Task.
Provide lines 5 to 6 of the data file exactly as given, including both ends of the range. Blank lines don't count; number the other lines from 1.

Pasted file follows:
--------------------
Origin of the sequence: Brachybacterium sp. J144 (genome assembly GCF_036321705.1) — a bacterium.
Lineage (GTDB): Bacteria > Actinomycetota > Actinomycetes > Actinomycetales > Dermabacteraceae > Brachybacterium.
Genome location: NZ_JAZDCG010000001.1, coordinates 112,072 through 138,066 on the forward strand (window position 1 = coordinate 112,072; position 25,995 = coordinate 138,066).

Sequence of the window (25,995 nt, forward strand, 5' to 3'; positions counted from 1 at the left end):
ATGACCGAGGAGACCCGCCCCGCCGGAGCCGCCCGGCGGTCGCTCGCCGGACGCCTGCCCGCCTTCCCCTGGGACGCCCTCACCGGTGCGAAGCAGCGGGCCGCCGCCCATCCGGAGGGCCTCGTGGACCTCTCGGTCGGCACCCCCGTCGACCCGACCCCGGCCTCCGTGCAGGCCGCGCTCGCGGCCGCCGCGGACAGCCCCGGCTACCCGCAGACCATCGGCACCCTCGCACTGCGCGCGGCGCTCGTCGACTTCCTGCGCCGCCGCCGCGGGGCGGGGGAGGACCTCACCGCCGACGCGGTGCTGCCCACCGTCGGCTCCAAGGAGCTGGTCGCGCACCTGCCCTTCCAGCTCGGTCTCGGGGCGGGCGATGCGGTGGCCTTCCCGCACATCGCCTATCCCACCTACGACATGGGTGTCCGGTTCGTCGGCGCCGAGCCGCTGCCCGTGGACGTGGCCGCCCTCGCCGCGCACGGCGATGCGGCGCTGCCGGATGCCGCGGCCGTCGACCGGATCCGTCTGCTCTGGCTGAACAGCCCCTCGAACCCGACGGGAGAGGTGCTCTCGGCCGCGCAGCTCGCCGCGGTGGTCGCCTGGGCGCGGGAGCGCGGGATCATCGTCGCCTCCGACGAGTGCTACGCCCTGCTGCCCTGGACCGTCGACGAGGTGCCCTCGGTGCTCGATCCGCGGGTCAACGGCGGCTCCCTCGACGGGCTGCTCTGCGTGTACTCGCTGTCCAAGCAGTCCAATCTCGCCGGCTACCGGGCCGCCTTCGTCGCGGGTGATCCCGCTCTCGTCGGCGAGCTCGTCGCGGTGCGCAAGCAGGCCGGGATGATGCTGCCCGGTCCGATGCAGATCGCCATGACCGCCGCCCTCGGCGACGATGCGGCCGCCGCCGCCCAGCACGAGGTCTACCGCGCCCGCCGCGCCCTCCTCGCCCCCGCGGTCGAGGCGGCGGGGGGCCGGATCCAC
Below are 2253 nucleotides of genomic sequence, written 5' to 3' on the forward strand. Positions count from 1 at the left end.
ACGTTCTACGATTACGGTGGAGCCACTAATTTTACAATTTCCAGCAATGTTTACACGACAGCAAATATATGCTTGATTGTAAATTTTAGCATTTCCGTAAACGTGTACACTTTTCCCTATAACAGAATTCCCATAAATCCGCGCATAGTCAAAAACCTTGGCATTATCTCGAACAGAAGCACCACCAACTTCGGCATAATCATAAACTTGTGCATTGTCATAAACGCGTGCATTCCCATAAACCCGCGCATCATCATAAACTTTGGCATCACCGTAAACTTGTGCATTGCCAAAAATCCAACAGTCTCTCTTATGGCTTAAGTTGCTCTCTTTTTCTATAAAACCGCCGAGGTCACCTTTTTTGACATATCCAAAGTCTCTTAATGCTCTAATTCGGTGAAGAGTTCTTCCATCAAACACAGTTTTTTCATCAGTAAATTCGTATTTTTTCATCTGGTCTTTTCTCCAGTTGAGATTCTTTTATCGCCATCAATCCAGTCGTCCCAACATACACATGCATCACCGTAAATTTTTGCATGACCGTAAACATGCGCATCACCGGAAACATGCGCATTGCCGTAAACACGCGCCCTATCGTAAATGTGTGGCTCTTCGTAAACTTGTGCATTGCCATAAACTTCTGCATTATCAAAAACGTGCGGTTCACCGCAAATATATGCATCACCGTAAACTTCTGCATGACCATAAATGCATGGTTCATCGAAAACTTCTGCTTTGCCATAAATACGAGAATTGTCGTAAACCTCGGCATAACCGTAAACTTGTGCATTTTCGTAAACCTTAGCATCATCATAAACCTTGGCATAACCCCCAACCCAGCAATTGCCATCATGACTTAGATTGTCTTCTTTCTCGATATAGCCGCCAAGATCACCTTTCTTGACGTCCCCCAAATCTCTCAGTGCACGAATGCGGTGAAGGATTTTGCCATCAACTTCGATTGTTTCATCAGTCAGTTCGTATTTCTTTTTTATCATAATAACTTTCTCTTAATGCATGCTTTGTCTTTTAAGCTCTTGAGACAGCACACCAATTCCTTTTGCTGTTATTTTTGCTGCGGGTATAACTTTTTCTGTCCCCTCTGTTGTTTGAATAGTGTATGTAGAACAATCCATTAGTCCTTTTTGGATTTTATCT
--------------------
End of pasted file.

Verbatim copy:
ATGACCGAGGAGACCCGCCCCGCCGGAGCCGCCCGGCGGTCGCTCGCCGGACGCCTGCCCGCCTTCCCCTGGGACGCCCTCACCGGTGCGAAGCAGCGGGCCGCCGCCCATCCGGAGGGCCTCGTGGACCTCTCGGTCGGCACCCCCGTCGACCCGACCCCGGCCTCCGTGCAGGCCGCGCTCGCGGCCGCCGCGGACAGCCCCGGCTACCCGCAGACCATCGGCACCCTCGCACTGCGCGCGGCGCTCGTCGACTTCCTGCGCCGCCGCCGCGGGGCGGGGGAGGACCTCACCGCCGACGCGGTGCTGCCCACCGTCGGCTCCAAGGAGCTGGTCGCGCACCTGCCCTTCCAGCTCGGTCTCGGGGCGGGCGATGCGGTGGCCTTCCCGCACATCGCCTATCCCACCTACGACATGGGTGTCCGGTTCGTCGGCGCCGAGCCGCTGCCCGTGGACGTGGCCGCCCTCGCCGCGCACGGCGATGCGGCGCTGCCGGATGCCGCGGCCGTCGACCGGATCCGTCTGCTCTGGCTGAACAGCCCCTCGAACCCGACGGGAGAGGTGCTCTCGGCCGCGCAGCTCGCCGCGGTGGTCGCCTGGGCGCGGGAGCGCGGGATCATCGTCGCCTCCGACGAGTGCTACGCCCTGCTGCCCTGGACCGTCGACGAGGTGCCCTCGGTGCTCGATCCGCGGGTCAACGGCGGCTCCCTCGACGGGCTGCTCTGCGTGTACTCGCTGTCCAAGCAGTCCAATCTCGCCGGCTACCGGGCCGCCTTCGTCGCGGGTGATCCCGCTCTCGTCGGCGAGCTCGTCGCGGTGCGCAAGCAGGCCGGGATGATGCTGCCCGGTCCGATGCAGATCGCCATGACCGCCGCCCTCGGCGACGATGCGGCCGCCGCCGCCCAGCACGAGGTCTACCGCGCCCGCCGCGCCCTCCTCGCCCCCGCGGTCGAGGCGGCGGGGGGCCGGATCCAC
Below are 2253 nucleotides of genomic sequence, written 5' to 3' on the forward strand. Positions count from 1 at the left end.